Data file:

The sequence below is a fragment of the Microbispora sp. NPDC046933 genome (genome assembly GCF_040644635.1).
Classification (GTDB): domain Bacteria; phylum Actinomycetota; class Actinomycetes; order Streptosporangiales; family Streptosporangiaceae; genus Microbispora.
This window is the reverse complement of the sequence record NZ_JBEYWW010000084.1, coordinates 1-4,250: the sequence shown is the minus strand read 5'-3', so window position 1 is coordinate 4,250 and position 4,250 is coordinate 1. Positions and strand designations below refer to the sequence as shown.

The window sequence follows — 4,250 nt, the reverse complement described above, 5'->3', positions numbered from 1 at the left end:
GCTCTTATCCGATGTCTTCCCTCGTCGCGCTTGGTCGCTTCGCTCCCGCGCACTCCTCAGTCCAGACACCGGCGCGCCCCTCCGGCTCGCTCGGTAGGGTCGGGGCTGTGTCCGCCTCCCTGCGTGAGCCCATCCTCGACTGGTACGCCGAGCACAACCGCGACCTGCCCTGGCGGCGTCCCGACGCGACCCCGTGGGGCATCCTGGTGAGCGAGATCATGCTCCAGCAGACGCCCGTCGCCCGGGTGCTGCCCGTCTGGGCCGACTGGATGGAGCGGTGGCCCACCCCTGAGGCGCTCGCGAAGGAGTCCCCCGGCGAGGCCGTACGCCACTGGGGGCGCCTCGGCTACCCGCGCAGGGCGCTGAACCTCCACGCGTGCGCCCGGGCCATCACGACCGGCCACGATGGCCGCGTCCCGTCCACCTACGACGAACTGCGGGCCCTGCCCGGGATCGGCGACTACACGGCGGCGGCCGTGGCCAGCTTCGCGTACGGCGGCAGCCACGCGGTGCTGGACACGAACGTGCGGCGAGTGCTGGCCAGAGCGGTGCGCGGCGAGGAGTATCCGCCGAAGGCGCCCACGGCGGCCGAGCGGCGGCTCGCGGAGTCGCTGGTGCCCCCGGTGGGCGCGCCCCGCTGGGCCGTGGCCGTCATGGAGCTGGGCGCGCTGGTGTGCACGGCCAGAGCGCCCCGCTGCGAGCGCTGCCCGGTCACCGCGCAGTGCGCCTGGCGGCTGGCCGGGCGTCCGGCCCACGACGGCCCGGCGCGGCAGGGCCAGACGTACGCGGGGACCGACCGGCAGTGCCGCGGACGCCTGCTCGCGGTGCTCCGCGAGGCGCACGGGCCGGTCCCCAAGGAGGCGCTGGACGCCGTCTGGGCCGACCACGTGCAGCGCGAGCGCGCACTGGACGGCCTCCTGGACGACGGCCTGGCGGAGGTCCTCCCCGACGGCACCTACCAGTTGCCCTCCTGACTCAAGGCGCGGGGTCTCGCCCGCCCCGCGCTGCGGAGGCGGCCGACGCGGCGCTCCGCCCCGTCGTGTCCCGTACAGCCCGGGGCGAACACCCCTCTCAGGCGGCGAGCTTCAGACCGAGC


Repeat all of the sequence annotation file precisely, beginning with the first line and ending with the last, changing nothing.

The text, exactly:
The sequence below is a fragment of the Microbispora sp. NPDC046933 genome (genome assembly GCF_040644635.1).
Classification (GTDB): domain Bacteria; phylum Actinomycetota; class Actinomycetes; order Streptosporangiales; family Streptosporangiaceae; genus Microbispora.
This window is the reverse complement of the sequence record NZ_JBEYWW010000084.1, coordinates 1-4,250: the sequence shown is the minus strand read 5'-3', so window position 1 is coordinate 4,250 and position 4,250 is coordinate 1. Positions and strand designations below refer to the sequence as shown.

The window sequence follows — 4,250 nt, the reverse complement described above, 5'->3', positions numbered from 1 at the left end:
GCTCTTATCCGATGTCTTCCCTCGTCGCGCTTGGTCGCTTCGCTCCCGCGCACTCCTCAGTCCAGACACCGGCGCGCCCCTCCGGCTCGCTCGGTAGGGTCGGGGCTGTGTCCGCCTCCCTGCGTGAGCCCATCCTCGACTGGTACGCCGAGCACAACCGCGACCTGCCCTGGCGGCGTCCCGACGCGACCCCGTGGGGCATCCTGGTGAGCGAGATCATGCTCCAGCAGACGCCCGTCGCCCGGGTGCTGCCCGTCTGGGCCGACTGGATGGAGCGGTGGCCCACCCCTGAGGCGCTCGCGAAGGAGTCCCCCGGCGAGGCCGTACGCCACTGGGGGCGCCTCGGCTACCCGCGCAGGGCGCTGAACCTCCACGCGTGCGCCCGGGCCATCACGACCGGCCACGATGGCCGCGTCCCGTCCACCTACGACGAACTGCGGGCCCTGCCCGGGATCGGCGACTACACGGCGGCGGCCGTGGCCAGCTTCGCGTACGGCGGCAGCCACGCGGTGCTGGACACGAACGTGCGGCGAGTGCTGGCCAGAGCGGTGCGCGGCGAGGAGTATCCGCCGAAGGCGCCCACGGCGGCCGAGCGGCGGCTCGCGGAGTCGCTGGTGCCCCCGGTGGGCGCGCCCCGCTGGGCCGTGGCCGTCATGGAGCTGGGCGCGCTGGTGTGCACGGCCAGAGCGCCCCGCTGCGAGCGCTGCCCGGTCACCGCGCAGTGCGCCTGGCGGCTGGCCGGGCGTCCGGCCCACGACGGCCCGGCGCGGCAGGGCCAGACGTACGCGGGGACCGACCGGCAGTGCCGCGGACGCCTGCTCGCGGTGCTCCGCGAGGCGCACGGGCCGGTCCCCAAGGAGGCGCTGGACGCCGTCTGGGCCGACCACGTGCAGCGCGAGCGCGCACTGGACGGCCTCCTGGACGACGGCCTGGCGGAGGTCCTCCCCGACGGCACCTACCAGTTGCCCTCCTGACTCAAGGCGCGGGGTCTCGCCCGCCCCGCGCTGCGGAGGCGGCCGACGCGGCGCTCCGCCCCGTCGTGTCCCGTACAGCCCGGGGCGAACACCCCTCTCAGGCGGCGAGCTTCAGACCGAGC